To find applications in telecommunications, PBGF’s will need to exhibit loss that is comparable to or less than that of step-index silica fibers. However, there are other applications that require delivery of high-energy pulses, for which HC-PBGF’s have already demonstrated significant advantages over glass-core fibers [6–9]. A generic feature of HC-PBGF’s is that the group-velocity dispersion (GVD) is anomalous over most of the transmission window , which makes them suitable for dispersive elements in high-power fiber lasers and amplifiers [10–14]. Low nonlinearity is crucial for preserving the fidelity of propagating pulses, and it is important to understand the contribution from both the glass and air regions. The optical field is primarily localized in the air core, but since the nonlinear refractive index of glass is roughly 1000× larger than air, it is not obvious which medium dominates the effective nonlinearity of the fiber. It was shown  that the effective nonlinearity of the fundamental mode of the fiber described in Ref. 4 is approximately equal to that of the air in the fiber core. Alternatively, theoretical analysis of commercially available HC-PBGFs [7,8] concluded that glass and air regions have comparable contributions to the total nonlinearity. Lægsgaard et al.  showed theoretically that the fraction of light that resides in the silica regions, which yields the glass contribution to total nonlinearity, depends strongly on the air-filling fraction- defined by the fractional area that air comprises within a unit cell in the holey cladding region. Recent work  using coherent anti-Stokes Raman scattering investigated the nonlinear contribution of glass at transmission edges of the band-gap.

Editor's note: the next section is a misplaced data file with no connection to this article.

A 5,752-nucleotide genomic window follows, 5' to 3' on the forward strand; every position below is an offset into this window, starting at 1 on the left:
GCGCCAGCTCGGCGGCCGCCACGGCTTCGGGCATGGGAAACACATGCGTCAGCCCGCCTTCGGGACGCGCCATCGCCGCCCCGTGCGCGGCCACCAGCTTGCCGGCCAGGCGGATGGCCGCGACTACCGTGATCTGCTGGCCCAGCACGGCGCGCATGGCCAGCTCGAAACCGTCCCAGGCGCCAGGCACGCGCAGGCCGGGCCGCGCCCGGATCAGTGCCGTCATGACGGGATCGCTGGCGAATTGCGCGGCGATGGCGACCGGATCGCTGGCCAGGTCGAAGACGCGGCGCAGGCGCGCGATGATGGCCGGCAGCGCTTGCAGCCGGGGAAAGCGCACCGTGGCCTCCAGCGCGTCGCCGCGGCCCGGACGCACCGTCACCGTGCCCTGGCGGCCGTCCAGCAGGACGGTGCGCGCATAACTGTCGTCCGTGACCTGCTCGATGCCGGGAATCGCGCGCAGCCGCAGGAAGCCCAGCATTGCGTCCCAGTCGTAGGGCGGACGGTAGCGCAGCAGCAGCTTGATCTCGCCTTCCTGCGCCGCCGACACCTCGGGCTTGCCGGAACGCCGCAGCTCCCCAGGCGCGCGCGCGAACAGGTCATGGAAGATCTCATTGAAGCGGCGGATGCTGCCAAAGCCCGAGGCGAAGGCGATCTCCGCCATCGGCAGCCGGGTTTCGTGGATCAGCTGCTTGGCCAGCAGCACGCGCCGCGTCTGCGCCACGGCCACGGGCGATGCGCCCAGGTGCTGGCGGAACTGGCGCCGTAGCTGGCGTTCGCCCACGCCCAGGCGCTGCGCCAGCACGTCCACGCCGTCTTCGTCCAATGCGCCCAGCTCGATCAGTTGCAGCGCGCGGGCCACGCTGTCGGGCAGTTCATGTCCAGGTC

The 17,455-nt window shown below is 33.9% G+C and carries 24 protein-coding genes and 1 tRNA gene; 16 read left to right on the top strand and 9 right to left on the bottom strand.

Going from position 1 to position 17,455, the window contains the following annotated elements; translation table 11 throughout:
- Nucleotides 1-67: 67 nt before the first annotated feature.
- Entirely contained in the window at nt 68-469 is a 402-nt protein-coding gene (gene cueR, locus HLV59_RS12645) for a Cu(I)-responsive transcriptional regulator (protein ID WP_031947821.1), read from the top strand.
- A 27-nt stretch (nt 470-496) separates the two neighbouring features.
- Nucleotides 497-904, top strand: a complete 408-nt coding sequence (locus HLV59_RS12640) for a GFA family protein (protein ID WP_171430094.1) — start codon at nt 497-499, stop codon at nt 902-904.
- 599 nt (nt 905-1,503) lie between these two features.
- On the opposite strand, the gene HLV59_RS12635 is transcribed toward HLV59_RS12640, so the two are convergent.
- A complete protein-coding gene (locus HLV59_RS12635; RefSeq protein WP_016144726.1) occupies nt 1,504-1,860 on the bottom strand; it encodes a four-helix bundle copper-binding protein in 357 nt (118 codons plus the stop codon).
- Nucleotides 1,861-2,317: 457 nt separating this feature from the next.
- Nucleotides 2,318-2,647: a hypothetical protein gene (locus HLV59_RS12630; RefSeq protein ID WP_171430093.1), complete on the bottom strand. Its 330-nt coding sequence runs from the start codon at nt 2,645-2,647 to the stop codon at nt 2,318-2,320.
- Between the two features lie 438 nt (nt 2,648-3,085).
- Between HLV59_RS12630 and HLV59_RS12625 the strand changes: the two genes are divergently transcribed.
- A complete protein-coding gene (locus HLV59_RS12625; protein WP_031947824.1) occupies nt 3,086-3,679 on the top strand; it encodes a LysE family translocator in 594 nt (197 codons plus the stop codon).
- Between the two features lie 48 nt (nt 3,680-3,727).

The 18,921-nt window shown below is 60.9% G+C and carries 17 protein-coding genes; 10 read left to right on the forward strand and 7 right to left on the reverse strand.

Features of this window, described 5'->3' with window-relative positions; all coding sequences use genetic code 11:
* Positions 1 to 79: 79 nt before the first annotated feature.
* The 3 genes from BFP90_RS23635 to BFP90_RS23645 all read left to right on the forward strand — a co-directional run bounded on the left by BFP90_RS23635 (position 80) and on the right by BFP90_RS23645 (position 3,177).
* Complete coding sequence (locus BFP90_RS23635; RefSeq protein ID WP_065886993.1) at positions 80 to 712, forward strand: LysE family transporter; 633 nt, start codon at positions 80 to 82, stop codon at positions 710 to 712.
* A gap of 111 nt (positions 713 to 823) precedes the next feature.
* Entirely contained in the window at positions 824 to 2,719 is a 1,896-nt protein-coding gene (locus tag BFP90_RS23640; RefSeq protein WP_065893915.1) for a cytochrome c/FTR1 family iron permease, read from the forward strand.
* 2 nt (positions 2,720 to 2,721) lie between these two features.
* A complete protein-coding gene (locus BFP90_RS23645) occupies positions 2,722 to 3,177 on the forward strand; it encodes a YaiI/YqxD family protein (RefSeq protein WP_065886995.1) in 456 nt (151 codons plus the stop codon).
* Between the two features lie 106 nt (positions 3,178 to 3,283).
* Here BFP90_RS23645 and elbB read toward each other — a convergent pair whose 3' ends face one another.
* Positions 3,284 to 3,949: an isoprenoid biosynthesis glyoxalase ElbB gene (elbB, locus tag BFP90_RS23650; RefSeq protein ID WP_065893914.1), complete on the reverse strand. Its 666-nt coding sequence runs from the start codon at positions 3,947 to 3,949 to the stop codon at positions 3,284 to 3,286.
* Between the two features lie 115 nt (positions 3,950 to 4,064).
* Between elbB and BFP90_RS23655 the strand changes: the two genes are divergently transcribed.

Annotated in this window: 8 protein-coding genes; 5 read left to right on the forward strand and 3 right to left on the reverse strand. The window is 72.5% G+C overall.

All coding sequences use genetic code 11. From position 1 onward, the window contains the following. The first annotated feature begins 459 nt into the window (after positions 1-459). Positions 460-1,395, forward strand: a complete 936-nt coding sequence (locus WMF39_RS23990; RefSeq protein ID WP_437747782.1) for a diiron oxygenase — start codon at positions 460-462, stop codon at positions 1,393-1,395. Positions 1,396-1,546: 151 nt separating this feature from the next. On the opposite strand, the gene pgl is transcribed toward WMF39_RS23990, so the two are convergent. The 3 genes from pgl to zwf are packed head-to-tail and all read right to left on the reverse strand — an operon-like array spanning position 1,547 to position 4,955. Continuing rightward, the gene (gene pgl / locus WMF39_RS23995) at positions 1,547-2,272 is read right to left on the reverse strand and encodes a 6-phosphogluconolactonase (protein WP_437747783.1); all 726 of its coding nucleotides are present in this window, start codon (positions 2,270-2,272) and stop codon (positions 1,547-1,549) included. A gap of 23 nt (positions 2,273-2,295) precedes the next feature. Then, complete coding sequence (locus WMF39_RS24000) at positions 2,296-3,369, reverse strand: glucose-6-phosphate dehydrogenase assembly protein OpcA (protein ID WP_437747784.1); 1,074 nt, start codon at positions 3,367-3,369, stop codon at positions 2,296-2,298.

In this paper, we report on an experimental investigation of the silica-glass contribution to the effective nonlinearity of several HC-PBGF’s with different air-filling fractions. We find that the silica contribution can vary over a broad range depending on small variations in fiber structure. By confining the mode to the air core, it is possible to reduce nonlinearity and loss . These results are consistent with studies of the structural mechanism for light confinement within the air core .